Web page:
A New Tally for Water Use by Thirsty Plants
By Ann Perry
December 19, 2008
Agricultural Research Service (ARS)
scientists and their colleagues are helping to refine evapotranspiration rates
in dryland riparian corridors by revamping estimates for current and future
water use by mesquite and other plants.
Vegetation is an integral part of the riparian ecosystem, and its water use
is a key component of the groundwater budget for southern Arizonas San
Pedro River basin. When water evaporates from leaves, stems and other exposed
plant surfaces, the process is called transpiration. Water also evaporates from
the ground surface and open water. Evapotranspiration, or ET, is the amount of
water vapor returned to the atmosphere by both processes.
Goodrich, who work at the
Southwest Watershed Research Center in Tucson, Ariz., have been measuring
ET in riparian zones along the San Pedro River for approximately 10 years.
Theyve obtained direct ET measurements using specialized meteorological
and plant physiological techniques. Theyve also estimated ET at the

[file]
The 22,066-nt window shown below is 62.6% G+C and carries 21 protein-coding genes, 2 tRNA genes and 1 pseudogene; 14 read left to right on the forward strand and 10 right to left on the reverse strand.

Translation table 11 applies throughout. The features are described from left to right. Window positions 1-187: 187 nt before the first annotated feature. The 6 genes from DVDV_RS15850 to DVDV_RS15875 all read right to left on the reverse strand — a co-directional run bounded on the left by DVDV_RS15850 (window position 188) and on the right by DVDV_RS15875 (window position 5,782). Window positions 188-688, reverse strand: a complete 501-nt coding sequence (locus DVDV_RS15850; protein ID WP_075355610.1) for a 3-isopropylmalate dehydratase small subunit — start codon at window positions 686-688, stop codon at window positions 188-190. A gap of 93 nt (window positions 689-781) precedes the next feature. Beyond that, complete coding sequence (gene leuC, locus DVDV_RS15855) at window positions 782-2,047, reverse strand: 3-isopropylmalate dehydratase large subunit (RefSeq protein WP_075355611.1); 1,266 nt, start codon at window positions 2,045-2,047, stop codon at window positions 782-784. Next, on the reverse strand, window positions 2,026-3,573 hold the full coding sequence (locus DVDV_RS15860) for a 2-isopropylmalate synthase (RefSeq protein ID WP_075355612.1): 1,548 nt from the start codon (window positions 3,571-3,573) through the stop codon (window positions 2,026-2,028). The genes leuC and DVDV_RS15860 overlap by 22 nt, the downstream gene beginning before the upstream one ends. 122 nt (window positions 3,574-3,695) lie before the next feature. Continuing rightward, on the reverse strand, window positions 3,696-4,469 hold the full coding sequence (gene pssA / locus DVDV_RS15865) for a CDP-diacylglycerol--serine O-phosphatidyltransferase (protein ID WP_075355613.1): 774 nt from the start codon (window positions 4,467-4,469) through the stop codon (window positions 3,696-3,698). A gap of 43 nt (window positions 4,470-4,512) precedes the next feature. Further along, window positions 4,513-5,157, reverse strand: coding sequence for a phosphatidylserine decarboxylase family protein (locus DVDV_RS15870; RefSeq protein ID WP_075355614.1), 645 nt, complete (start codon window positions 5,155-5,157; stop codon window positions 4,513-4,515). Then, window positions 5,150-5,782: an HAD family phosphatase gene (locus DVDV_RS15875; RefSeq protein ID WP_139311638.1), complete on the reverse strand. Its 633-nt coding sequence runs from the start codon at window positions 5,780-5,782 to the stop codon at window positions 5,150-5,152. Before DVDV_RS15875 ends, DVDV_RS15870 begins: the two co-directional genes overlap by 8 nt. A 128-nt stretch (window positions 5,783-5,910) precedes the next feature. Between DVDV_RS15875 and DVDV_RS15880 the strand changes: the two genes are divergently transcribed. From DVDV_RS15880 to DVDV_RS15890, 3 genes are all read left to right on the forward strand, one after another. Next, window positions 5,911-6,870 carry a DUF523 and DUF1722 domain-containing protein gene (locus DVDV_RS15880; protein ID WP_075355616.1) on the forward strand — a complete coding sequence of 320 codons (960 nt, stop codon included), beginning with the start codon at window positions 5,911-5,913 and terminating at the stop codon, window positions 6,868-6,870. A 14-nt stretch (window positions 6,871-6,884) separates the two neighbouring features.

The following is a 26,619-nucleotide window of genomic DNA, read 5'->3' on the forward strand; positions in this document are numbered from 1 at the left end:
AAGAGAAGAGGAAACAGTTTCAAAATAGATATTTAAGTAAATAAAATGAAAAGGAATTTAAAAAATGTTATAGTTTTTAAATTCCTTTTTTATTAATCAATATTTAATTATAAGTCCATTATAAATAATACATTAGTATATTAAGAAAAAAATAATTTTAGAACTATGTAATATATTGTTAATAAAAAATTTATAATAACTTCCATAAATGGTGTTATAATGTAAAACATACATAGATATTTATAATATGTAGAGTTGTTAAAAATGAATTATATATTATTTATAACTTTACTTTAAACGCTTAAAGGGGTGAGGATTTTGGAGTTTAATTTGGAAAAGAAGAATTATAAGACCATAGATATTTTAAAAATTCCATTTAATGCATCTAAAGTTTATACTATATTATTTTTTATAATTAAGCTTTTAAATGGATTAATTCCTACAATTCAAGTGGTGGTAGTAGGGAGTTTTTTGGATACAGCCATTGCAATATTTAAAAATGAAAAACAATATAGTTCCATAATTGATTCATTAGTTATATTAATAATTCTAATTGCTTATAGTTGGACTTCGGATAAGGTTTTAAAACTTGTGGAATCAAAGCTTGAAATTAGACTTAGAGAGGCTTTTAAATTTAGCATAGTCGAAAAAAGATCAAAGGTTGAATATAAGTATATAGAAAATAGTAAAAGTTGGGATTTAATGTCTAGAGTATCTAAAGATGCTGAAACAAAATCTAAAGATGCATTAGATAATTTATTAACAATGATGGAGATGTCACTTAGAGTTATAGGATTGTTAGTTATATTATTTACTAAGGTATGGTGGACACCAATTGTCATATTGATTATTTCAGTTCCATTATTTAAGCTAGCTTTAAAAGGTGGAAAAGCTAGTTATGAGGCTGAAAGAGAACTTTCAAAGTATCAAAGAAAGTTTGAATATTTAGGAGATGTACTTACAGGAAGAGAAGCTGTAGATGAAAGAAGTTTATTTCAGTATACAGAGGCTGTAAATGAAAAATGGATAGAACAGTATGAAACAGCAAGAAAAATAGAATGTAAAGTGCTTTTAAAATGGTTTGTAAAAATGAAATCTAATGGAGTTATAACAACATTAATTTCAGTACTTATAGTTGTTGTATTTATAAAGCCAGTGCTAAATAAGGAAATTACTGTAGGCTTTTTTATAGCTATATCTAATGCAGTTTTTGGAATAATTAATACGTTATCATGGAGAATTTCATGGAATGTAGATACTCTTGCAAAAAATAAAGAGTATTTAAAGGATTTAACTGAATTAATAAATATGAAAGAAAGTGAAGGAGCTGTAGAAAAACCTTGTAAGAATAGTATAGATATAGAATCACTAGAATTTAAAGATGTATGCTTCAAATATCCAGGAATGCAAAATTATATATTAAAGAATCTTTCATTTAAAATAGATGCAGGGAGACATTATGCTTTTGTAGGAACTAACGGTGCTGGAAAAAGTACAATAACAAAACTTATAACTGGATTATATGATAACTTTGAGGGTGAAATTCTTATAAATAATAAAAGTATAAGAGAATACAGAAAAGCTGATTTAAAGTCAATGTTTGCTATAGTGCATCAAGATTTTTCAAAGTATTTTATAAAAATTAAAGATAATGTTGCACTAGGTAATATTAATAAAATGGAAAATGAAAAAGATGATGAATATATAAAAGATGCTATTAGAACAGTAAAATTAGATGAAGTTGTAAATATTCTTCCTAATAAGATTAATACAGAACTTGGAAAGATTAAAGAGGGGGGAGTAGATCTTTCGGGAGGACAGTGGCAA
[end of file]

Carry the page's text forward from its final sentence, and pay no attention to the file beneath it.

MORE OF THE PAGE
landscape scale using remotely sensed data obtained from satellite sensors that
measure both vegetation indices and land surface temperatures.
Their results indicate that average approximate ET rates for shrublands and
grasslands along old river floodplains are 24 to 28 inches per year. ET rates
for mature and dense mesquite woodlands exceed 28 inches annually. Since the
region averages only 10 to 12 inches of rainfall every year, these ET rates
suggest that the vegetation is drawing on an additional water sourcesuch
as groundwaterto make up the difference.
Extrapolating their results across the entire Sierra Vista sub-watershed,
these researchers concluded that previous calculations had underestimated
groundwater use by the riparian vegetation by 27 to 57 percent. They also found
that mesquite accounts for 58 percent of the total riparian vegetation
groundwater demand. This level is expected to increase as mesquite expands its
range into areas previously dominated by grassland.
Results of these studies will help determine if water supplies are adequate
to meet existing and projected demands on groundwater reserves by the growing
regional population and by native riparian ecosystems in the San Pedro basin.
ARS is a scientific research agency of the U.S. Department of Agriculture.